Finally, remember that you’re not just buying the house for today – it’s for years to come! I feel like this is the MOST important aspect. Always keep in mind the biggest picture, as it’ll help you to avoid buying a house that’s only good for your present circumstances, and instead buy a house that is suitable for your plans. Consider starting a family, the cost of children and the possible drop in income due to maternity and childcare.

Charlotte x


The Ins and Outs of buying your first property

The idea of buying your very first home is a huge deal. That’s been drilled into us since its considered a huge and rather valuable investment. Whilst buying a property may not be something for everyone, nor be achievable for many, it should not be down played as huge accomplishment, especially in this current property climate.

Your hard earned cash is being put into a property that will one day completely be your own. How awesome is that!

Whether the investment becomes your retirement income, or something to leave to your family, its something of a financial safety net as so to speak. 

Whilst the rental market has a ‘black mark’ against it, it’s no surprise many of us consider buying before renting. Buying your very first property is something for a large consideration and whilst I have informed you of the ‘real costs of moving‘, whether from one property to another or your very first, I’ve tailored this post for those looking at their very first property.

Here’s everything you need to know, going alone, with your partner or friend, and the real in’s and out’s of property ownership. 

Knowing What To Expect

Buying a property isn’t as cut and dry as you may think. There is a lot to be said for purchasing a property, whether it be your first or ninth. You will need to be prepared mentally for the challenge. Chances are, it will be a long and possibly overdrawn process, and that’s not even considering the time it takes you to save. Mortgage applications and property purchases can take months to go through, so this is something to consider, and be aware of.


Next up, you need to start saving. And this can take years! You will often need 5-10 percent of the property value in savings as your deposit. And this can be overwhelming when you’re looking at somewhere that costs £200,000! But if you’re really determined to buy your own place, unfortunately it is the process in order to get you your own home. Consider things like help to buy equity loans and saving help if you are really struggling to find the cash. Be aware, the equity loan however, can only be used on a new build property.


Now you’ve pooled in the funds, and prepared yourself, you’re going to want to start the property search. And trust me, it’s not as easy as you may think. Whether you are purchasing through help to buy or not, finding a house can be a long process.

Really make sure you leave yourself enough time to find, and don’t put too much pressure on yourself. Purchasing your first home will by no means be your forever property, however, choosing a sensible property now can save you cash in the long run. Consider your future desires and if you can, purchase a property that will give you the scope to live there for a pro-longed  period.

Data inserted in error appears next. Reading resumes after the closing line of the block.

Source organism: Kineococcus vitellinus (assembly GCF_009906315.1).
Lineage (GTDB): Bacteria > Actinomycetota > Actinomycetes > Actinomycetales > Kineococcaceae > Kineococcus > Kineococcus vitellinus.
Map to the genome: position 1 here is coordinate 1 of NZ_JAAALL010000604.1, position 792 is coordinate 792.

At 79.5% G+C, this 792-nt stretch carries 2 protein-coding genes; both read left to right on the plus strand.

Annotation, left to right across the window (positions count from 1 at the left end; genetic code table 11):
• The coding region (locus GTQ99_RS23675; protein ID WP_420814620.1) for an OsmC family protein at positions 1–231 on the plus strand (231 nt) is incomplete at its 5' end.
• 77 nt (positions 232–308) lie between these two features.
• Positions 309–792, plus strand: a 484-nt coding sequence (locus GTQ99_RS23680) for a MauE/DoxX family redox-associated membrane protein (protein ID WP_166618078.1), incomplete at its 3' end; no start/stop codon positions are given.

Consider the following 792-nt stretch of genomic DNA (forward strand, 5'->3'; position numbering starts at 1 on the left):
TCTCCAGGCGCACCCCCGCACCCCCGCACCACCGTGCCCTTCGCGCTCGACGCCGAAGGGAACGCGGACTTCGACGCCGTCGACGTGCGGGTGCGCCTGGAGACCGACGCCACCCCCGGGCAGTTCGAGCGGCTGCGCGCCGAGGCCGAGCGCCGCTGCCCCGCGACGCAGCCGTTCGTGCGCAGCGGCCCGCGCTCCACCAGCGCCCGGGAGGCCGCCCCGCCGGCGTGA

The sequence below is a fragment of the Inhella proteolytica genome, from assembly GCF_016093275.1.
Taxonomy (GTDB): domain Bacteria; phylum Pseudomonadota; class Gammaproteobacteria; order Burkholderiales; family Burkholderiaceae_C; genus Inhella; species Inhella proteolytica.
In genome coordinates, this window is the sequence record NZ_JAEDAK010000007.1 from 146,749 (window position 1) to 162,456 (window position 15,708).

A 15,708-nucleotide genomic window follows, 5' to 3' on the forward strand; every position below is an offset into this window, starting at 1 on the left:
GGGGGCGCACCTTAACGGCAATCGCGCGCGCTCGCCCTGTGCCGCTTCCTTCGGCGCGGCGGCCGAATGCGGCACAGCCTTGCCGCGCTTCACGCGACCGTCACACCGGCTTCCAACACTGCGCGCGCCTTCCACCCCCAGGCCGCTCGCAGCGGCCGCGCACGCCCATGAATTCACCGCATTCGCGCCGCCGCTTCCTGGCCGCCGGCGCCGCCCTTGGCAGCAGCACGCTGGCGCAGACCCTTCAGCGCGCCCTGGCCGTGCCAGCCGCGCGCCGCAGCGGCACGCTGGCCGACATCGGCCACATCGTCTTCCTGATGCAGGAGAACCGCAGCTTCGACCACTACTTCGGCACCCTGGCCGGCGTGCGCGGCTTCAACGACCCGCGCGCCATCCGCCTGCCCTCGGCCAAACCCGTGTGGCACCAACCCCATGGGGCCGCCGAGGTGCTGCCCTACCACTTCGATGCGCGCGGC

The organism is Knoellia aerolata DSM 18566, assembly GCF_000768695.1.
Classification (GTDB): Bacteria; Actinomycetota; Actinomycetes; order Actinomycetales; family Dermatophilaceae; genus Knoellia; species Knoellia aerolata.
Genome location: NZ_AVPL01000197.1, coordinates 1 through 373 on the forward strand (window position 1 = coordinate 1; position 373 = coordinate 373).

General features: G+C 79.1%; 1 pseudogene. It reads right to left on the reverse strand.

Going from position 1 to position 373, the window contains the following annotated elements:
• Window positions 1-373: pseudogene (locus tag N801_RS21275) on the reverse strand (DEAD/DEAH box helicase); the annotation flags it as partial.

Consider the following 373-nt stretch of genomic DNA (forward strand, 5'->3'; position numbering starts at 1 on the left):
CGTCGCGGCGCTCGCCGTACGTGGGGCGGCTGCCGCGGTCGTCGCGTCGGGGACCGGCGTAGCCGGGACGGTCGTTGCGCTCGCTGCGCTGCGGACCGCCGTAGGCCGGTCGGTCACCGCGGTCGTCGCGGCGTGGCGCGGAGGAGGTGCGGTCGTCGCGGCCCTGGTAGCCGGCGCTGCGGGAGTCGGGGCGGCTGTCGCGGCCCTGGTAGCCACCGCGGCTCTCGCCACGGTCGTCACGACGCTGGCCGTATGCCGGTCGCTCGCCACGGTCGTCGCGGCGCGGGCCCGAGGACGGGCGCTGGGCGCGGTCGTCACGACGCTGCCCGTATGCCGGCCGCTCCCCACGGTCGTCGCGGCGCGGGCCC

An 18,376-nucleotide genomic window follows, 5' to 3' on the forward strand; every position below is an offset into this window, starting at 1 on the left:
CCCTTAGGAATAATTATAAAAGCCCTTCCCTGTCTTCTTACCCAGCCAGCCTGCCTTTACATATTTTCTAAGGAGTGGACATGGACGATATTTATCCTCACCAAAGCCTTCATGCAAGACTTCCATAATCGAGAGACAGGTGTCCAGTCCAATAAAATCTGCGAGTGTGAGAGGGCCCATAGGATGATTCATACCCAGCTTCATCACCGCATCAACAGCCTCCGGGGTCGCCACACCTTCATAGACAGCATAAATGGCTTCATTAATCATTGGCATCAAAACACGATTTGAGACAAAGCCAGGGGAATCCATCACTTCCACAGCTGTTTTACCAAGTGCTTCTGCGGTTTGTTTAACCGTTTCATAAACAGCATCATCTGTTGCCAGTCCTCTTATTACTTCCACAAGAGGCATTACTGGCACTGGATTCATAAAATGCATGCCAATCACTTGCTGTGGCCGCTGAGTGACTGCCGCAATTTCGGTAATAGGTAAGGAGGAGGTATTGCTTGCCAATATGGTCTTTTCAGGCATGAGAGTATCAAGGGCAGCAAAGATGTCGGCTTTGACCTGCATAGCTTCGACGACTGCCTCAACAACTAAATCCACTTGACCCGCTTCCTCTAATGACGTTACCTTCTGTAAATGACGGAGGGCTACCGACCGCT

Extra Costs

I have done a whole post on the real costs of buying and / or moving home so I have all the details in that one. But the long and short of it, there will be extra costs when it comes to property purchases. With property solicitors, surveys, and more, it’s good to have a buffer. It’s a really good idea to have some extra cash, aside from your deposit so you’re not stuck when extra bills and costing arise. 


The final consideration is any changes that you want to make to the property you end up buying or considering. If you are buying a new build, then hopefully you won’t have to do any work, just a lick of paint here and there.

However, an older, more tired property will need a little more TLC. It’s a good idea to factor in not only the renovation costs, but the time it takes to do it too. Before putting in an offer, be sure to add the overall costing to your outgoings. Whilst some of the work maybe something that is done later down the line, it’s a cost that will effect how much money you will make on the property in the long run. Consider this also when putting in offers, as money you can save now, will pay off massively when it comes to selling the property later on. 

Hopefully this little post has helped those first time buyers considering their first property. Remember not to rush into anything and always ask questions if terminology or problems arise that you’re not clued up on. Get all in information you need when it comes to mortgages and make sure you are not over committing to something that can potentially apply financial strain.

Property purchases are a ball ache, but they are totally worth the hassle in the end!

Are you purchasing your first property? 

Do you have any advice for First Time Buyers? 

As always, let me know in the comment section below. 

Charlotte x